Without rhythm music is meaningless, and it’s impossible to read rhythm without understanding note values. From sheet music to guitar tabs, all music requires rhythm.
The good news is, the musical concept of note duration is surprisingly straightforward.
Let’s take a look at the different types of notes you’ll find in music; the parenthesized terms are the British terminologies for the same thing so, for example, “semibreve” is synonymous with “whole note.”
Whole Note (Semibreve)
The whole note is the longest-lasting note in music. All other notes’ durations are based on that of the whole note.
In musical notation, the whole note is drawn as an open horizontal oval. When writing a whole note, make sure not to color in the middle.
The whole note’s duration, like that of all other notes, depends on the time signature. You can read more about this in our guide to time signature.
Half Note (Minim)
As its name suggests, the half note has half the duration of a whole note. If a whole note is four beats long, a half note will be two.
To look at things differently, two half notes have the same duration as one whole note.
Half notes are drawn in the same way as whole notes, but with a stem attached to the right or left side of the note. Once again, make sure not to fill in the center. If you do, this will change the value of the note.
If you’re uncertain which side the stem should go on, or which direction it should point, here’s a general rule:
If the note is on the middle (third) line of the musical staff, the stem of the note should point down and should be drawn on the left side.
If the note is below the middle line of the staff, the stem should be on the right side and point up. See the examples below for further guidance.
Quarter Note (Crotchet)
The next up in the hierarchy of note durations, the quarter note has a fourth of the duration of the whole note.
If a whole note lasts for four beats according to the time signature, a quarter note lasts one.
Conversely, four quarter notes hold the same combined duration as a single whole note.
It follows, then, that two quarter notes make up a half note.
A quarter note is drawn in the same way as a half note, but the center is colored in.
The stem should be placed following the same guidelines we used for half notes.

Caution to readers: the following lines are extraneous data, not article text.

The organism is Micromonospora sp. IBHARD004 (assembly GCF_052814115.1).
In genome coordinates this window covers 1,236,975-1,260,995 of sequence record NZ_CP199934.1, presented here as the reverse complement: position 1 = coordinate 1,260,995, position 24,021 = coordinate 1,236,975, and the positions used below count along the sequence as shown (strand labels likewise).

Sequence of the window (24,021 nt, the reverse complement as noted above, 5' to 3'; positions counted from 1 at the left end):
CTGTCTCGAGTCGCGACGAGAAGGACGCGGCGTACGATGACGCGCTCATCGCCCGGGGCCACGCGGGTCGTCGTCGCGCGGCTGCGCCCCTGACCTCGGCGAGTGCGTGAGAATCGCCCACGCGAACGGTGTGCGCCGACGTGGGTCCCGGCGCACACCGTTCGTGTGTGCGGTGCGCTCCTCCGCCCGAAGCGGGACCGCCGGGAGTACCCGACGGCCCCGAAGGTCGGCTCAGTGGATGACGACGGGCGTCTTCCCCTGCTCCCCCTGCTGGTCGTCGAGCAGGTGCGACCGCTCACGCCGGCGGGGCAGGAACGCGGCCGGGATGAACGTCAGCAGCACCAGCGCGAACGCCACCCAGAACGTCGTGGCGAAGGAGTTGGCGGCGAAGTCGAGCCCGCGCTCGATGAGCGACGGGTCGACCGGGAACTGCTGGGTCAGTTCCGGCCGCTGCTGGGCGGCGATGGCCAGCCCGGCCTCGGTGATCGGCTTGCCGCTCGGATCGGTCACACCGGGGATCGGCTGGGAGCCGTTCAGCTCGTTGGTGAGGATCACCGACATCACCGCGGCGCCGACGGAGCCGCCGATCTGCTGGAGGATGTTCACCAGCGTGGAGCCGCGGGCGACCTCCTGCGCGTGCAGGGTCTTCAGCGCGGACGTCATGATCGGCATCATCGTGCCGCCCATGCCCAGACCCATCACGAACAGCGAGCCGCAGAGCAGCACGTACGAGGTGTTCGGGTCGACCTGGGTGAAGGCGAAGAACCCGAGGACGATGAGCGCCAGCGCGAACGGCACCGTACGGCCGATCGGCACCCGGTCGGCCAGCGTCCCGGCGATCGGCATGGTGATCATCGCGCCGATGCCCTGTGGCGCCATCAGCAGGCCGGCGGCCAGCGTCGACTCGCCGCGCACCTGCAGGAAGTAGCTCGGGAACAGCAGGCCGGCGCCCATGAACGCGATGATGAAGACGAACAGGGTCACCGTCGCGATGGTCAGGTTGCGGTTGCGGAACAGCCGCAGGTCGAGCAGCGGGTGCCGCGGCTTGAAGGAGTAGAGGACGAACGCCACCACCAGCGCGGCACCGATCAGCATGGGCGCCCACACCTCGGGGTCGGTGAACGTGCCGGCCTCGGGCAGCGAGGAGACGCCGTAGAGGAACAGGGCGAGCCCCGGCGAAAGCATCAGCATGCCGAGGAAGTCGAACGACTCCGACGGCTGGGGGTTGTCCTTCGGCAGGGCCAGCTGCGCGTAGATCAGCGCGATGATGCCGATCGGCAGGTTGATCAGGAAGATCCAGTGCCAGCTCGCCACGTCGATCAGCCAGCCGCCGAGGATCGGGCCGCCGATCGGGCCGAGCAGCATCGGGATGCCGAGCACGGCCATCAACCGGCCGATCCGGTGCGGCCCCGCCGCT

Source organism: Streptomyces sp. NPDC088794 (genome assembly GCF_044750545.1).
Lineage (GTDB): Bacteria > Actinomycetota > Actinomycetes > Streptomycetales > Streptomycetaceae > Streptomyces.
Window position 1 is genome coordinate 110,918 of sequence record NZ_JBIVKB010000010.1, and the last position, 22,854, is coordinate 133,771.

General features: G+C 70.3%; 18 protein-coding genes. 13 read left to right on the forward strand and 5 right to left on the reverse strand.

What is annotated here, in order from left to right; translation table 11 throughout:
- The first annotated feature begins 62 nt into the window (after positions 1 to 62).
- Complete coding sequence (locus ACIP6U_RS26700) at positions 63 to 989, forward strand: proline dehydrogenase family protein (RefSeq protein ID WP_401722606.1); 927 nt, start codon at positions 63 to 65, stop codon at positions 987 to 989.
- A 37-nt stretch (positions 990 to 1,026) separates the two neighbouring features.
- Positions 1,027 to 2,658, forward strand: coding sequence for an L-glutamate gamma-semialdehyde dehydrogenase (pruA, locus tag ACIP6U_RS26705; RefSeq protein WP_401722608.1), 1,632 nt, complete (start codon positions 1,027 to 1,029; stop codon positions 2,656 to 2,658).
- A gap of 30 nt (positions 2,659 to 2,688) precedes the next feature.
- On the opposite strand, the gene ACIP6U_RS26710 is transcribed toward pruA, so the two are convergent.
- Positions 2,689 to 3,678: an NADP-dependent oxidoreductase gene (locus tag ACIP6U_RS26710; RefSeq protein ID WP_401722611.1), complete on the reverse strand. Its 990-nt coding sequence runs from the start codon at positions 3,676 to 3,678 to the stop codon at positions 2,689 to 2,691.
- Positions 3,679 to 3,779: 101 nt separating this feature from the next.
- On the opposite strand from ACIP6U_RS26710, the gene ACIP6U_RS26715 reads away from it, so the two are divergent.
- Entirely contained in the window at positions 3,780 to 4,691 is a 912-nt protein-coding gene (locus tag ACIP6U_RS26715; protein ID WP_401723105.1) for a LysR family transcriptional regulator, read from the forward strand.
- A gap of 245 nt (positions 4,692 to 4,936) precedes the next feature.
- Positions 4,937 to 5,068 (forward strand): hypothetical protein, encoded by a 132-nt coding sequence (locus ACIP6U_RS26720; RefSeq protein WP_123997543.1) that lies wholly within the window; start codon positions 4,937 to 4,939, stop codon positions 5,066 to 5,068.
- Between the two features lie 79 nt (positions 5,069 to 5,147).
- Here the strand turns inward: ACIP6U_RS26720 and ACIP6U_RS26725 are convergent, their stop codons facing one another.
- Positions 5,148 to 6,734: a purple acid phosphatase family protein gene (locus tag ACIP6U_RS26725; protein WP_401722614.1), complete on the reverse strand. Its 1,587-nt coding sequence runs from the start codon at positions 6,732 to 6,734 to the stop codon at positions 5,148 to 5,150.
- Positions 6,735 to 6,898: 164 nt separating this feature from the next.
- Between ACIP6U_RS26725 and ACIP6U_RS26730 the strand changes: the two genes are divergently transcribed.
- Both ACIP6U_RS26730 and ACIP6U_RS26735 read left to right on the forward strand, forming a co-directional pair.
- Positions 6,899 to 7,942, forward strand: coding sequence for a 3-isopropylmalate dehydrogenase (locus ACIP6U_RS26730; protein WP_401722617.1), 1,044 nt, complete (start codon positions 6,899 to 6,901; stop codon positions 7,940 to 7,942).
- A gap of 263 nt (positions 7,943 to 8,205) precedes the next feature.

Eighth Note (Quaver)
Moving on down the line, you could probably guess that an eight note is:
- An eighth of the length of a whole note
- A quarter of the length of a half note
- Half the length of a quarter note
In other words, there are eight eighth notes in a whole note.
Eighth notes are drawn in the exact same way as quarter notes, and with the same stem rules.
The only difference is a “flag” that’s added to the stem of the note.
When a series of eighth notes are drawn side by side, their flags are typically connected. This doesn’t change their value; two connected eighth notes still hold the combined value of one quarter note.
Sixteenth Note (Semiquaver)
Sixteenth notes are the smallest note duration that’s common. You’re unlikely to find anything shorter in the large majority of music.
A sixteenth note, of course, lasts a sixteenth of the duration of a whole note.
To draw a sixteenth note, simply draw an eighth note and add one more flag.
As with eighth notes, sixteenth notes are also frequently grouped together using their stem, with two beams instead of one.
Thirty-Second Notes (Demisemiquavers) and Beyond
This system could technically go on forever, dividing in two indefinitely.
The good news is, it usually doesn’t. As we mentioned before, sixteenth notes are usually the smallest you’ll see.
In some classical music, thirty-second notes (half of a sixteenth note) are occasionally found, but they’re a rarity rather than the norm.
The truth is, once you get into notes this short, it’s difficult to keep rhythm since they happen so quickly. Even so, they’re worth mentioning.
To draw a thirty-second note or beyond, just add one flag per halving, starting off with the eighth note.
By this system, a 32nd note has three flags. A 64th note will have four, an 128th note five, and (God forbid) a 256th note six.
You’ll probably never use these notes, but if nothing else, it’s at least an interesting trivia fact.
As you can see, these notes get convoluted pretty quickly.
Last but not least come dotted notes. Any note can be a dotted note; the dot simply tells you to hold the note for one-and-a-half times the normal value.
For instance, a dotted whole note would last the length of three half notes. If the whole note’s duration was four beats, the dotted whole note would last six beats.
A simple way to think about a dotted note is that it’s worth three of the next-shortest note. For instance…
- A dotted whole note is worth three half notes
- A dotted half note is worth three quarter notes
- A dotted quarter note is worth three eighth notes
…and so on, and so forth.
Dotted notes provide a convenient and neat way to write durations that would usually require tied notes.
We hope you found this guide to the different kinds of musical notes and their lengths helpful. Understanding this simple concept will open the door to both reading and writing music.